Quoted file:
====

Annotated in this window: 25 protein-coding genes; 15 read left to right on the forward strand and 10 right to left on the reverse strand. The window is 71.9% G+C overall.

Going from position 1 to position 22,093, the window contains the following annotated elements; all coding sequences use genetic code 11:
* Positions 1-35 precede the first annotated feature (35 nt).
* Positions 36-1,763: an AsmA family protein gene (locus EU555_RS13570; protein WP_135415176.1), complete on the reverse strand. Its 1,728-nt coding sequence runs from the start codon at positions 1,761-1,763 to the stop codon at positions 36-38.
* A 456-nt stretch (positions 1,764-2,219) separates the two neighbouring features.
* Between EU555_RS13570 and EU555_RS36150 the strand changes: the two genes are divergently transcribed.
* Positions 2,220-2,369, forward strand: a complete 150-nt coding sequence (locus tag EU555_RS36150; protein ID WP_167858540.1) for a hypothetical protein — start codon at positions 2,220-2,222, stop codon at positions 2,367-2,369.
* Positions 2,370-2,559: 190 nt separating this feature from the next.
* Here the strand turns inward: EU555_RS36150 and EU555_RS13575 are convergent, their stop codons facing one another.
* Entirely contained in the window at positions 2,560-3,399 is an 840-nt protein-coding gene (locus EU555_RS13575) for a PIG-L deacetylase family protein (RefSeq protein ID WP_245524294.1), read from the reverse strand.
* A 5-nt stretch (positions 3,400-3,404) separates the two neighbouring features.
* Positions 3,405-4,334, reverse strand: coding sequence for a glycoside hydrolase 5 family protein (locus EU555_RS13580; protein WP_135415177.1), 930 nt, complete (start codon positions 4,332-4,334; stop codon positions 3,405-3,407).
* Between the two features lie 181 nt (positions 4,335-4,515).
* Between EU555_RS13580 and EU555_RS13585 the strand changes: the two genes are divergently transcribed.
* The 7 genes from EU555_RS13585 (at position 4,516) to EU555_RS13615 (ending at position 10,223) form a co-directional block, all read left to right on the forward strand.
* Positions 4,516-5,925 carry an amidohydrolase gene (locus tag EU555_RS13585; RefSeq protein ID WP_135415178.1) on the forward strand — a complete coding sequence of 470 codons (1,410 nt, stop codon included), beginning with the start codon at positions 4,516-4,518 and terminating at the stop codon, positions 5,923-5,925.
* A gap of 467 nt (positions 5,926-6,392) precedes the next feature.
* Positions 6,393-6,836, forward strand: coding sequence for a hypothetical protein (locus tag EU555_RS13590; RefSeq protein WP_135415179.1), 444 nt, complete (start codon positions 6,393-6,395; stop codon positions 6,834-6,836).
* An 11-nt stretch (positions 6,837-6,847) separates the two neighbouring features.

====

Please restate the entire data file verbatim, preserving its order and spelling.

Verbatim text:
Annotated in this window: 25 protein-coding genes; 15 read left to right on the forward strand and 10 right to left on the reverse strand. The window is 71.9% G+C overall.

Going from position 1 to position 22,093, the window contains the following annotated elements; all coding sequences use genetic code 11:
* Positions 1-35 precede the first annotated feature (35 nt).
* Positions 36-1,763: an AsmA family protein gene (locus EU555_RS13570; protein WP_135415176.1), complete on the reverse strand. Its 1,728-nt coding sequence runs from the start codon at positions 1,761-1,763 to the stop codon at positions 36-38.
* A 456-nt stretch (positions 1,764-2,219) separates the two neighbouring features.
* Between EU555_RS13570 and EU555_RS36150 the strand changes: the two genes are divergently transcribed.
* Positions 2,220-2,369, forward strand: a complete 150-nt coding sequence (locus tag EU555_RS36150; protein ID WP_167858540.1) for a hypothetical protein — start codon at positions 2,220-2,222, stop codon at positions 2,367-2,369.
* Positions 2,370-2,559: 190 nt separating this feature from the next.
* Here the strand turns inward: EU555_RS36150 and EU555_RS13575 are convergent, their stop codons facing one another.
* Entirely contained in the window at positions 2,560-3,399 is an 840-nt protein-coding gene (locus EU555_RS13575) for a PIG-L deacetylase family protein (RefSeq protein ID WP_245524294.1), read from the reverse strand.
* A 5-nt stretch (positions 3,400-3,404) separates the two neighbouring features.
* Positions 3,405-4,334, reverse strand: coding sequence for a glycoside hydrolase 5 family protein (locus EU555_RS13580; protein WP_135415177.1), 930 nt, complete (start codon positions 4,332-4,334; stop codon positions 3,405-3,407).
* Between the two features lie 181 nt (positions 4,335-4,515).
* Between EU555_RS13580 and EU555_RS13585 the strand changes: the two genes are divergently transcribed.
* The 7 genes from EU555_RS13585 (at position 4,516) to EU555_RS13615 (ending at position 10,223) form a co-directional block, all read left to right on the forward strand.
* Positions 4,516-5,925 carry an amidohydrolase gene (locus tag EU555_RS13585; RefSeq protein ID WP_135415178.1) on the forward strand — a complete coding sequence of 470 codons (1,410 nt, stop codon included), beginning with the start codon at positions 4,516-4,518 and terminating at the stop codon, positions 5,923-5,925.
* A gap of 467 nt (positions 5,926-6,392) precedes the next feature.
* Positions 6,393-6,836, forward strand: coding sequence for a hypothetical protein (locus tag EU555_RS13590; RefSeq protein WP_135415179.1), 444 nt, complete (start codon positions 6,393-6,395; stop codon positions 6,834-6,836).
* An 11-nt stretch (positions 6,837-6,847) separates the two neighbouring features.